Insurance News

Competition keeps lid on rates

Posted on: January 27, 2010

Risk managers likely will see favorable market conditions for most U.S. commercial property/casualty insurance lines again this year, according to a report Marsh Inc. plans to release this week.

Insurers, though, likely face challenges as the investment outlook will force them to focus on underwriting profitability, the report says.

?Intense competition among insurers, increased capacity and fewer insured catastrophe losses all played key roles in keeping U.S. insurance markets generally stable in 2009 “and are poised to do so again in 2010,? according to the Marsh report.

For example, strong competition among casualty insurers likely will continue because insurers are moderately overcapitalized, according to the 120-page U.S. Insurance Market Report 2010.

On the property side, barring a large catastrophe, insurance buyers likely will see more decreases than increases this year as property markets continue to stabilize, the report said.

?Firms with minimal to no cat exposure should expect higher levels of competition among insurers and rate changes generally ranging from 5% decreases to 5% increases,? the report states. ?Companies with moderate to high cat exposure, on the other hand, likely will see higher average rate increases, generally from flat to 10%.?

D&O still competitive

Directors and officers liability insurance will remain competitive, assuming economic and litigation environments remain relatively stable, while employment practices liability insurance continues to see abundant capacity, the report says.

The expectations for 2010 stem from developments in 2009.

Property coverage renewals during the fourth quarter typically saw rates ranging from 2.5% increases to 5% decreases along with improved terms and conditions and possibly reduced deductibles, the Marsh report states.

Buyers with more than 30% of their values in catastrophe-exposed regions saw rates ranging from 5% increases to 5% decreases.

Competition in casualty lines in 2009 was driven by insurers chasing new business in attempts to offset premiums lost due to clients’ decreasing exposures, according to Marsh.

Coverage enhancements for some lines also were evident in 2009. Some employment practices liability insurers, for example, provided defense costs for wage-and-hour lawsuits, which previously had been excluded.

Based on earnings reports for the first nine months of 2009, Marsh also found that insurer profitability improved during the latter part of the year, although soft market conditions for commercial lines policies and investment returns remain a challenge for insurers. However, some investment markets recently have improved.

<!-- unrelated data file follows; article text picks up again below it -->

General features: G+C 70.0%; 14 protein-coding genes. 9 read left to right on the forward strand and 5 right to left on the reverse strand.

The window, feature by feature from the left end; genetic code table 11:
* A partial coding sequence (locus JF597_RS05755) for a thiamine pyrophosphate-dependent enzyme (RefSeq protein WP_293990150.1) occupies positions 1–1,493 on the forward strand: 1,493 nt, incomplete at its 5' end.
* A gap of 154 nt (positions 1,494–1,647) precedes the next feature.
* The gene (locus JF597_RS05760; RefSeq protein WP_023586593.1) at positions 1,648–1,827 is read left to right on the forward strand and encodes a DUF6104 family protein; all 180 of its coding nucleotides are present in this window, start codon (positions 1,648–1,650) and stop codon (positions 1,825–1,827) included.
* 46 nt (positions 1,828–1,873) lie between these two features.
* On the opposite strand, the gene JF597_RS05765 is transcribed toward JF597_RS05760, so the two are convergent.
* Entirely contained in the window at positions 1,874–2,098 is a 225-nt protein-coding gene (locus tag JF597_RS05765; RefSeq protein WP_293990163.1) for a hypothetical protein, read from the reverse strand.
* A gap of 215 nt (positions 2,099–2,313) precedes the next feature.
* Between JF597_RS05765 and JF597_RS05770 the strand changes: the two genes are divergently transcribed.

Profits for the U.S. property/ casualty industry partially recovered from a ?steep decline? in 2008 with net income reaching $16.6 billion through the third quarter of 2009.

?While profitability remains on the low side, signs of improvement were being seen in the second half of the year,? Marsh said. ?Overall profitability as measured by the rate of return on average equity improved to 4.8% for the first nine months of 2009 compared to 1.3% one year earlier.?

The industry’s combined ratio during the first nine months of 2009 reached 101.2%, which is a 4.6 point improvement from the same period of 2008.

?Although this compares favorably to the prior year, insurers will need to post significantly better underwriting results if they are to return to levels of profitability they have seen in the past,? the Marsh report adds.

Investment income down

With low investment yields, the industry’s net investment income fell 7% to $36.4 billion for the first nine months of the year compared with the same period last year.

But third quarter results represented a significant improvement and show investment improvements.

?Overall, the (property/casualty) insurance industry remains quite strong, both financially and fundamentally,? Marsh said. ?2010 begins with guarded optimism about the economy as financial markets continue to stabilize. Although insurers’ profitability in 2010 may equal or exceed 2009 levels, it is important to be aware that the investment world is extremely volatile and that large-scale catastrophic events can change the outlook for the insurance industry quickly and dramatically.?

Copyright © 2010 Crain Communications, Inc.

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